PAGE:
County of Brant, Regional Municipalities of Hamilton-Wentworth, HaldimandNorfolk and Niagara District 4 Meeting March 20th 7:30 at Kohler Ag Center. There will be a Q & A Session with a vet regarding Parasites and Q Fever Director Rob Scott 519-758-0584 Chair Nancy Ireland 905-701-6026 Vice-Chair Secretary Sharon Petheram 519-443-5844 Treasurer Norman Johnson 905-562-4905 46
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County of Wellington and Dufferin and the Regional Municipalities of Halton and Peel Meeting Dates for 2012. Mar. 28, 2012 Apr. 25, 2012 Meeting venues and topics will follow. For more information contact Lene firstname.lastname@example.org or call 905.877-2969 or cell at 416.931-3413. Meetings start at 7:30pm for coffee and a time to chat followed by a “special interest” session and then a time for business. We are a social, friendly group always willing to offer help and encouragement to new shepherds. Director Andrew Gordanier 519-925-6502 Chair Daina Hunter 519-843-5441 Vice Chair Ted Brown 905-873-5855 Secretary Lene Band 905-877-2969 Treasurer Dianne Orr 519-928-5302
County of Simcoe, District Municipality of Muskoka and the District of Parry Sound District 6 will be having Rex Crawford as guest speaker on lambing and lamb health. Meeting will be held in the Stroud-Innisfil Community Centre Banquet Hall on March 22 at 7:30pm. Director Josephine Martenssen- Hemstead 705-487-2466 Chair Peter Harvey 905-729-3196 Vice Chair Markus Wand 705-724-2314 Secretary Grant Cowan 705-436-2236 Treasurer Karen Harvey 905-729-3196
County of Metropolitan Toronto, Regional Municipalities of York and Durham, Counties of Victoria, Peterborough, and Northumberland District 7 will again be holding Sheep 101, commencing in April. The cost will be $150 and interested parties can contact Rebecca Parker at email@example.com, or by phone at 905 259 1102. Victoria County Sheep Producers holds its meetings 3rd Weds. of each month, 7:30 at the Oakwood Elevators on Taylor’s Road. District 7 will be holding a traceability education presentation on Mar 21 at the VCSP meeting that night. Director Judy Dening 705-324-3453 Chair Rebecca Parker 705-277-1711 Secretary Donna Aziz 905-852-9252
Counties of Lennox and Addington, Hastings, Prince Edward, Frontenac and Leeds March meeting - Date TBD - Guest to discuss setbacks etc in fields and pastures April 21 - Farm Visit at Jim Bennett at Elginburg May 26 - 1:00pm- Farm Visit at Dana Vader in Prince Edward County Director Chair Vice-Chair Secretary Treasurer
Mark Ritchie Debi Stoness Jim Sabin Linda Huizenga Pat Purvis
613-634-1212 613-264-6206 613-477-3443 613-477-1393 613-353-5094
Counties of Russell, Prescott, Glengarry Stormont, Dundas and Grenville, and the Regional Municipality of Ottawa-Carleton, except the Township of West Carleton and the City of Kanata Website: www.osmadistrict10.ca/ Contact: Colleen Acres â€“ 613-826-2330 Field Day: For new producers Activities include hoof care, tagging, administering meds, collecting and storing fecal samples, tail docking, castration, selecting sound breeding stock, shearing and wool preparation, and much more. Saturday April 28th, 2012 Location and time TBA Performance Tested Sheep Sale: Aug 4th, 2012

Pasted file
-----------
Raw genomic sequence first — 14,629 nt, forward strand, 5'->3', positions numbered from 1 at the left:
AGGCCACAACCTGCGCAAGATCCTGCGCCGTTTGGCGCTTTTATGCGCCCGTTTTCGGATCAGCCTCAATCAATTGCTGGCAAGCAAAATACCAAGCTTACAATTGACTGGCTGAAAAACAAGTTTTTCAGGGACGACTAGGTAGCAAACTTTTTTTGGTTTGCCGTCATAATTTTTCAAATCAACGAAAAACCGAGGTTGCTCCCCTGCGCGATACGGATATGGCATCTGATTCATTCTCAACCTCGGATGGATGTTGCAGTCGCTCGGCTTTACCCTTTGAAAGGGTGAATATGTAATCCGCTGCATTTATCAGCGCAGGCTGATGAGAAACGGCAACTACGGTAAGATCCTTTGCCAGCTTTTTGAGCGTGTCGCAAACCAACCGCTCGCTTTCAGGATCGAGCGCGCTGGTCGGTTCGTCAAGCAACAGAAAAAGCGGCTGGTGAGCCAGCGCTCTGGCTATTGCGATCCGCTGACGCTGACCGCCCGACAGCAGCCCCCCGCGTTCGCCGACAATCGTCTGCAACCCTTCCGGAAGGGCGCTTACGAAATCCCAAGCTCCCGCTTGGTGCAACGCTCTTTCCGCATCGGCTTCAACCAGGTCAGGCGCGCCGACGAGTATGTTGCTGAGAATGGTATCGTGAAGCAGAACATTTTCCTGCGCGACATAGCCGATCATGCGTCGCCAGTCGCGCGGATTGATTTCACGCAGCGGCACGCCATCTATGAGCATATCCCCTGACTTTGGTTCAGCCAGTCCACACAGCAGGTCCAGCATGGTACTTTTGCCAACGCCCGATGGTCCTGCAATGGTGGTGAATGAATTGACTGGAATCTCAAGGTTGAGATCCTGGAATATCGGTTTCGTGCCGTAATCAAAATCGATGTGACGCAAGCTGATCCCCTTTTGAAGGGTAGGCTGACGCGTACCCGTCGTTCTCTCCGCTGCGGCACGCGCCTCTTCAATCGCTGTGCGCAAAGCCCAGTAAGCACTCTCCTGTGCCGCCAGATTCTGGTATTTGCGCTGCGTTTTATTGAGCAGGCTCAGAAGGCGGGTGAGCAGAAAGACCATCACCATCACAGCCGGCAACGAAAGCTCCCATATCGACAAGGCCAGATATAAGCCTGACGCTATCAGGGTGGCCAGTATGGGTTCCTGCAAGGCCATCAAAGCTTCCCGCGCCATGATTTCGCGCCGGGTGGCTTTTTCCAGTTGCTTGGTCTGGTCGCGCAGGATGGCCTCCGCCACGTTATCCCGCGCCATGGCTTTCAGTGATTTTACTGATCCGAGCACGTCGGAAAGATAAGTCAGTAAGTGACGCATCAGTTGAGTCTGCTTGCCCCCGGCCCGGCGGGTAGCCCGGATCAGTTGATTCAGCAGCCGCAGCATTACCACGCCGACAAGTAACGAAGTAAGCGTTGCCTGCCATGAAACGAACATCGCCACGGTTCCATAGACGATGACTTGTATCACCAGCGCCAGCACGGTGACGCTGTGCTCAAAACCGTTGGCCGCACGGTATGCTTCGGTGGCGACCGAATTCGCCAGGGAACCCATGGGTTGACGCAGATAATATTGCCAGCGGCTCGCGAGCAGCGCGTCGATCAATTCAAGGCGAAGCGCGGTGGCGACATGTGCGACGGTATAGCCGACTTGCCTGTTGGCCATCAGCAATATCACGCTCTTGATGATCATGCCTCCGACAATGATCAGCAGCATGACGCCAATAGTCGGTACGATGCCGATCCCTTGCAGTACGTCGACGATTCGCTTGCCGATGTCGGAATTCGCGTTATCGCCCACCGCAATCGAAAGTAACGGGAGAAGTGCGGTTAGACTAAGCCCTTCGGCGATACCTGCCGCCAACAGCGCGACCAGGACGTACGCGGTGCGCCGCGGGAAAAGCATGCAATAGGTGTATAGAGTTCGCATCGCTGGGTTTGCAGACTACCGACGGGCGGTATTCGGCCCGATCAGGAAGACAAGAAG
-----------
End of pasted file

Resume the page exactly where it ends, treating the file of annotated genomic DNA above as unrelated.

Counties of Renfrew and Lanark, and the Township of West Carleton and the City of Kanata in the Regional Municipality of Ottawa-Carleton Education Day at Horton Community Centre, 1005 Castleford Road, Renfrew. Saturday, March 24, 2012 - 9 AM to 12 noon. Guest speakers will talk about Ram Fertility and Ram and Ewe Nutrition. Pasture Day at Moore Farm, 6021 Carp Road, Kinburn on Saturday May 19. Demonstrations on using electric fencing for rotational grazing, sheep shearing, and planting millet. Displays from several breeders and machinery dealers. Open to all, attend and join in a cookout for lunch. For any inquires about District 9 events contact David Bentley via email firstname.lastname@example.org. Director Allan Burn 613-264-0801 Chair Christpher Moore 613-832-2182 Vice Chair Shanna Armstrong 613-552-6365 Secretary David Bentley 613-256-1628 Treasurer Judy Senior 613-832-2480
Fall Tour: to Woolgrowers in Carleton Place September 22, 2012 For more information on any of the above events, contact Gary Lapier Director Colleen Acres 613-826-2330 Chair Fred Baker 613-989-5352 Secretary Gary Lapier 613-989-2792 Treasurer Greg Stubbings 613-774-4563
Counties of Kenora, Rainy River, Thunder Bay, Cochrane, Algoma, Sudbury, Temiskaming, Nippising and Manitoulin OSMA District 11 will have a booth at the Earlton Farm Show April 13/14, 2012 Director Colleen Alloi 705-248-3287 Chair Jim Johnston 705-647-7160 Vice Chair Mark Lenover 705-563-2966 Secretary Debra Garner 705-563-2761 OSN
Want to place an ad? Call Ruth Gilmour at 519-836-0043 for ad rates.
This space is available at the reasonable rate of $34 per issue. Call or email us for our price list. OSN M a r c h 2 0 1 2
Classifieds Emke Cheviots 2012 North Country Cheviot lambs for sale. Logan Emke 849 25 S.R. Brant RR #1, Elmwood, ON N0G 1S0 Office Manager: Missy Emke-Wright 519-364-5087 email@example.com www.emkelivestock.webs.com